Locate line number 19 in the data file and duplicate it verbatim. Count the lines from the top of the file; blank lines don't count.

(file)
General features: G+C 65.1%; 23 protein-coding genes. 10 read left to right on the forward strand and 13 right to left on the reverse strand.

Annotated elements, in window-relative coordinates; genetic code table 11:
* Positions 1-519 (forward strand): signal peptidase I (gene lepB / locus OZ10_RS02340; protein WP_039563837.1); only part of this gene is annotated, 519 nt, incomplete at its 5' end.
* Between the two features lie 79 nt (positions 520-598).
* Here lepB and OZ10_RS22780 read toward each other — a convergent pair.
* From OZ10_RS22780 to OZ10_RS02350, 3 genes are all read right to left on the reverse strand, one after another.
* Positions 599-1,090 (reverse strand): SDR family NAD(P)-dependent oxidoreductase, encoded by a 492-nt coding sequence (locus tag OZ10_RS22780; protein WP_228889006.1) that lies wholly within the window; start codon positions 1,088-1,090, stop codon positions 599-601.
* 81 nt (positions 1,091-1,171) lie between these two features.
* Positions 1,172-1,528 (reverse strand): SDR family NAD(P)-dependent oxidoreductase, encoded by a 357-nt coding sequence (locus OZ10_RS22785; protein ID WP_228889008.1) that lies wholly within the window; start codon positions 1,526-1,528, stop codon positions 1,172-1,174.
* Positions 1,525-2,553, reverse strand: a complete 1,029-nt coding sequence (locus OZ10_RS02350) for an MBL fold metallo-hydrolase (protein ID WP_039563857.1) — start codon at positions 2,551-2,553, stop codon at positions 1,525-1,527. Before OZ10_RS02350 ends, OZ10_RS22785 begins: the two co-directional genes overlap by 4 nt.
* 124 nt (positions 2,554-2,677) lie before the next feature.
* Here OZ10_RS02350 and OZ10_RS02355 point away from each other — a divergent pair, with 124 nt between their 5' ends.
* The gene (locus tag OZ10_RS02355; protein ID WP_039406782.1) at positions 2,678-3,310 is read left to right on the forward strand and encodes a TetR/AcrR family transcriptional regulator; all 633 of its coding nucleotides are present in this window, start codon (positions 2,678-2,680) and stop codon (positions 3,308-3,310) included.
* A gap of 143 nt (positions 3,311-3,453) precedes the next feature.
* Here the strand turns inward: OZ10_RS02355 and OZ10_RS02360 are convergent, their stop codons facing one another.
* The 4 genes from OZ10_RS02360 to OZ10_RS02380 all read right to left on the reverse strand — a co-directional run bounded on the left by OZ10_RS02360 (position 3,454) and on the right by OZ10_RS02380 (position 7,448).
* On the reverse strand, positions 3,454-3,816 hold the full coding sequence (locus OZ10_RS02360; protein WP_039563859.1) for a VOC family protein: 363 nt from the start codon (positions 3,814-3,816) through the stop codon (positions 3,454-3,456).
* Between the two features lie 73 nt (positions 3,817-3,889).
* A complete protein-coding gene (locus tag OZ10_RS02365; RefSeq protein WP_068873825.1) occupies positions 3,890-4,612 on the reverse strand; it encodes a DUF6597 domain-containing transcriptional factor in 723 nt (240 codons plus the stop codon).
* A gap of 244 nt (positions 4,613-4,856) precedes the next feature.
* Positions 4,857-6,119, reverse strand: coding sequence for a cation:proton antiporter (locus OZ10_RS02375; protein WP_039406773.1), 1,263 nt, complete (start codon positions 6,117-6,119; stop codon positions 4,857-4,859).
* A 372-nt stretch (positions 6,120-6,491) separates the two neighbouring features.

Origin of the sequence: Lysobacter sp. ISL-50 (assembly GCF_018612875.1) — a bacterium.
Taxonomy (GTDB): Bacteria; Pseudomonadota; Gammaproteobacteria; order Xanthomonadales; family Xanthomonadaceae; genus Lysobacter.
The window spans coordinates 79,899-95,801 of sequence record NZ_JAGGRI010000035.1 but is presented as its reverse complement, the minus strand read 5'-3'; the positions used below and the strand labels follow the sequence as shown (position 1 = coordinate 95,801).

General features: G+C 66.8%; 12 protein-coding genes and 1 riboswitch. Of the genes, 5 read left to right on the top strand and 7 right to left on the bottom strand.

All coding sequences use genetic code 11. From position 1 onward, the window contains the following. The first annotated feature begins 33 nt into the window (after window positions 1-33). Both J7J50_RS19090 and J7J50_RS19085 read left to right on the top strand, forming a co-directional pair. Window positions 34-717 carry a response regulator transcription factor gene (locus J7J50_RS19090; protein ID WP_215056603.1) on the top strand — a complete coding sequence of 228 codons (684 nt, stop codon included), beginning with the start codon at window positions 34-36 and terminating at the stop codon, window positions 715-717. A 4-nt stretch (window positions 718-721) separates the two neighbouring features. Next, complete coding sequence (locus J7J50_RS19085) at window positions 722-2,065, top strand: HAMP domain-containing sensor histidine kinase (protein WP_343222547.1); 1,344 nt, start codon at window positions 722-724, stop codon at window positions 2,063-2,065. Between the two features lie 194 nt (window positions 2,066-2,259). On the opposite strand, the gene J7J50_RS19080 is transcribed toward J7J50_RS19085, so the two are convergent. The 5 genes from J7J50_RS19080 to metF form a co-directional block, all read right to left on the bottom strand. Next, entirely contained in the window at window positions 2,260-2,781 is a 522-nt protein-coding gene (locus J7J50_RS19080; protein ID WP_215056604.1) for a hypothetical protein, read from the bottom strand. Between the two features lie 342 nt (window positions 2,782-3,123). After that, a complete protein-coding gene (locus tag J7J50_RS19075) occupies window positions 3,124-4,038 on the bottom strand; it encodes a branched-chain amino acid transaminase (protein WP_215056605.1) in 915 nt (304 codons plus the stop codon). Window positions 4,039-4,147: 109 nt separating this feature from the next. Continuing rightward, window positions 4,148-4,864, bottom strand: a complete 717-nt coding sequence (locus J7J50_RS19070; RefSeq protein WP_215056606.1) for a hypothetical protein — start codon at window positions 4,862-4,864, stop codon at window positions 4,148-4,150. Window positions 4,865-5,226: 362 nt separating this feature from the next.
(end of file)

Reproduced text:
* A complete protein-coding gene (locus tag OZ10_RS02365; RefSeq protein WP_068873825.1) occupies positions 3,890-4,612 on the reverse strand; it encodes a DUF6597 domain-containing transcriptional factor in 723 nt (240 codons plus the stop codon).